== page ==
What you missed
For the most recent Olympic guide, please go here.
- Canada’s Justin Kripps and Germany’s Francesco Friedrich tied for gold in men’s two-man bobsleigh at the Pyeongchang Winter Olympics.
- Canada’s Tessa Virtue and Scott Moir broke their own world record in the short dance, and have the top of the podium in sight.
- The women’s hockey team defeated Russia 5-0, advancing to the finals against the U.S. The gold medal game will be held Thursday.
- French figure skaters Gabriella Papadakis and Guillaume Cizeron moved into a virtual dead heat with the Canadian champions, despite a ’nightmare’ wardrobe malfunction, Grant Robertson reports.
- A Russian athlete who won bronze in mixed-doubles curling has left the Winter Olympics amid a doping probe. Alexander Krushelnitsky is suspected of having tested positive for meldonium.
- Rachel Homan’s rink defeated Japan 8-3 to win its third straight game, continuing a turnaround after starting the Olympics 0-3. On the men’s side Kevin Koe’s squad dropped a game against the USA, the team’s third straight loss.
- At the Olympics, losing is painful, horrific – and inevitable for most of the athletes, Nathan VanderKlippe reports.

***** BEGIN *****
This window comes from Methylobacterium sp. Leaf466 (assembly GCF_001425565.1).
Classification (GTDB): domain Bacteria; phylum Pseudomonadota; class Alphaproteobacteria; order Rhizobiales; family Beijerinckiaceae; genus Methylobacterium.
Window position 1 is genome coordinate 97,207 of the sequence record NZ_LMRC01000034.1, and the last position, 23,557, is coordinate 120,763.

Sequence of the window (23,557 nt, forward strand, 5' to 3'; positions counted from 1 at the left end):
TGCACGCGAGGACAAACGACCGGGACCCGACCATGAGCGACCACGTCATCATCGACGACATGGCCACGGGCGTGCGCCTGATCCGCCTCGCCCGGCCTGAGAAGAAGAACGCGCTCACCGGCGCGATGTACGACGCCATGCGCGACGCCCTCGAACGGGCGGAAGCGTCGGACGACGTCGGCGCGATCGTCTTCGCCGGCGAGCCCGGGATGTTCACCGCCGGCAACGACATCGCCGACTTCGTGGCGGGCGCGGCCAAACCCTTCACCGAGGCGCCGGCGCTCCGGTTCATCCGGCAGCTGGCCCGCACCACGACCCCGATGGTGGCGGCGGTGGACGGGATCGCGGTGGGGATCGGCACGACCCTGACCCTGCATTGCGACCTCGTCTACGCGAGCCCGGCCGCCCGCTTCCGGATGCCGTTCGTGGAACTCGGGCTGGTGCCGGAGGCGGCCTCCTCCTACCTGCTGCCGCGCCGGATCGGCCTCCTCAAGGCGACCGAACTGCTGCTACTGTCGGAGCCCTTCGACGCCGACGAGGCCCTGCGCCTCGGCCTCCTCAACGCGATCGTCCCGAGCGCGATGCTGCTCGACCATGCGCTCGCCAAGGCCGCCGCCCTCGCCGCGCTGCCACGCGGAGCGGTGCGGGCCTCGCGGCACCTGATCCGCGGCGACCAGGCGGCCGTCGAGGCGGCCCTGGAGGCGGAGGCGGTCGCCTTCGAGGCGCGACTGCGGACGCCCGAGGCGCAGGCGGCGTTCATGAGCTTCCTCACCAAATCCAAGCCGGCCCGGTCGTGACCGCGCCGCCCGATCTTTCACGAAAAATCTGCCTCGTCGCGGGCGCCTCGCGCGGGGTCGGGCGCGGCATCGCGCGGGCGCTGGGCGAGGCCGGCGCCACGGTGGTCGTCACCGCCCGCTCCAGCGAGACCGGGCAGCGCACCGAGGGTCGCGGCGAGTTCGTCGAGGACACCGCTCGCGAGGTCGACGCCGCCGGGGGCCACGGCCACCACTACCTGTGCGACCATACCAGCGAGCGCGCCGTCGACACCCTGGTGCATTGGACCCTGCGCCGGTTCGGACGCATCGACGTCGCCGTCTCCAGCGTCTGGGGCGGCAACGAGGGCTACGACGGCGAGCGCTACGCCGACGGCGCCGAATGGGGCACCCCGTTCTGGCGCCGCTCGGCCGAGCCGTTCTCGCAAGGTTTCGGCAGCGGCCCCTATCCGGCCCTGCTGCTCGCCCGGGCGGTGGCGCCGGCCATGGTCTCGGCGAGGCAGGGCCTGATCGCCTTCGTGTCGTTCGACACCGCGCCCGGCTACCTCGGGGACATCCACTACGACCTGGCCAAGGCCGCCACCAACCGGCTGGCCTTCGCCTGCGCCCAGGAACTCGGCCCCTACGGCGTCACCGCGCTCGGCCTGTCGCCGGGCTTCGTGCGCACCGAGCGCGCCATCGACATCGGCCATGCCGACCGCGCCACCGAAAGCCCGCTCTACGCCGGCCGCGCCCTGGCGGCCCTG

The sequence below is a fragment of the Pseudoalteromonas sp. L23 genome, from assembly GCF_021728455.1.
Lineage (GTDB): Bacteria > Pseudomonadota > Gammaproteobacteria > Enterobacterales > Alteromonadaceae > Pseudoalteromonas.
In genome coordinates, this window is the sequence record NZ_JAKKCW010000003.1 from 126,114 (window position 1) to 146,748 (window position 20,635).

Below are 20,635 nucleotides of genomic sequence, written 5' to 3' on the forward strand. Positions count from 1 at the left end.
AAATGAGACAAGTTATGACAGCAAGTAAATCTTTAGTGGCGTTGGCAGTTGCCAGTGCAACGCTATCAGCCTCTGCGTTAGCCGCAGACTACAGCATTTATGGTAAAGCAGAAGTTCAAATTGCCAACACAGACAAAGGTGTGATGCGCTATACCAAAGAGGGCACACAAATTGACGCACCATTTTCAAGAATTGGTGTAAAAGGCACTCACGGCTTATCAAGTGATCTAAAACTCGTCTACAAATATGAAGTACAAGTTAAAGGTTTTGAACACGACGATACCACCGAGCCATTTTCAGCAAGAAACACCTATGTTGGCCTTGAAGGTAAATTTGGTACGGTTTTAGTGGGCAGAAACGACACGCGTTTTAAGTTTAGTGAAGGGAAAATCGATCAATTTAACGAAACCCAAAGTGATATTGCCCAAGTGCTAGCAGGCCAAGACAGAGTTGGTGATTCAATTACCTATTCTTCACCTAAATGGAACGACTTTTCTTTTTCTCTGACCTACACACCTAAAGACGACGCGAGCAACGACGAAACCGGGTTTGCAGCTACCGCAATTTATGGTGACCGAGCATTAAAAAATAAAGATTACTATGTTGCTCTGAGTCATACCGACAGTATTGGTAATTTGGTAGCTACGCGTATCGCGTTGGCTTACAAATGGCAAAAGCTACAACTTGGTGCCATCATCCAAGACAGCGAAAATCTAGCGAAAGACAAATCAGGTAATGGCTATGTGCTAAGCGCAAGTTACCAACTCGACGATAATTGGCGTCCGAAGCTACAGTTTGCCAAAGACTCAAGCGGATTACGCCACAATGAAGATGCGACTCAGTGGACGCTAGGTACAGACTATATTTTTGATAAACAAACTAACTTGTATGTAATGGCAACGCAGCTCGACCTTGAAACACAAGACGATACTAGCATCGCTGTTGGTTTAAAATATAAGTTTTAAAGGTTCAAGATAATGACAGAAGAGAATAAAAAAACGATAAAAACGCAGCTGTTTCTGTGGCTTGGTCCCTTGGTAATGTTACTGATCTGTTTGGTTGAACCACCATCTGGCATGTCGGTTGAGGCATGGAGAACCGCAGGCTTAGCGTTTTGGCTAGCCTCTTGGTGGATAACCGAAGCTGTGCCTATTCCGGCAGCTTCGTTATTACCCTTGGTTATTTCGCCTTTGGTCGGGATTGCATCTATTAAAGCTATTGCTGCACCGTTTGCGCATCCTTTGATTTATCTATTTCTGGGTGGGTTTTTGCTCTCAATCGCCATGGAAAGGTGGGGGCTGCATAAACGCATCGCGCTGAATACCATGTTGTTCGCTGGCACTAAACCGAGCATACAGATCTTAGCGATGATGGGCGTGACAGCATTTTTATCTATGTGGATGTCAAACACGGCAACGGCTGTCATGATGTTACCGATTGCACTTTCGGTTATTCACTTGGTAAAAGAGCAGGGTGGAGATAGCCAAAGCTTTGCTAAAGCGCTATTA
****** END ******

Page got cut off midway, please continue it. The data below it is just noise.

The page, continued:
What's happened so far
Bobsleigh (Two-man bobsleigh runs 3-4)
Canada's Justin Kripps and Germany's Francesco Friedrich tied for gold in men's two-man bobsleigh. The Summerland, B.C., product and brakeman Alex Kopacz of London, Ont., slid to a combined four-run time of three minutes 16.86 seconds.
Kripps joins Pierre Lueders, who took gold at the 1998 Games in Nagano, Japan — also in a tie — as the only Canadians to top an Olympic podium in two-man.
Hamilton's Nick Poloniato and brakeman Jesse Lumsden — the former CFL running back from Burlington, Ont. — wound up in seventh in 3:17.74. Australian-born Chris Spring of Priddis, Alta., and Lascelles Brown of Calgary were 10th in 3:18.24.
Women's Ice hockey semifinals (Canada vs. Olympic Athletes of Russia)
Canada will face the United States for gold in women's hockey.
Canada defeated Russia 5-0 to advance to Thursday's gold-medal game against the Americans, who downed Finland 5-0 earlier in the day.
Figure skating (Ice dance short dance)
Canada's Tessa Virtue and Scott Moir broke their own world record in the short dance, and have the top of the podium in sight. The three-time world champions and partners for two decades scored 83.67 points in the short dance to "Sympathy for the Devil," "Hotel California," and "Oye Como Va," to sit first.The score topped their own previous world mark of 82.68 set at Skate Canada International in October. French rivals Gabriella Papadakis and Guillaume Cizeron scored 81.93 for second.
Curling (Women's and men's round robin)
Rachel Homan has put Canada's women's curling team into playoff contention with an 8-3 win over Japan. The Canadians have won three straight after beginning the tournament with three losses. Homan stole four in the fifth end to take a 6-1 lead over Satsuki Fujisawa's rink. Kevin Koe's Calgary foursome faced the United States on the men's side and lost in extra ends. The loss, Canada's third straight, drops their record to 4-3, but still has Koe in a playoff position. He's tied for third with Britain. The top four make the semifinals.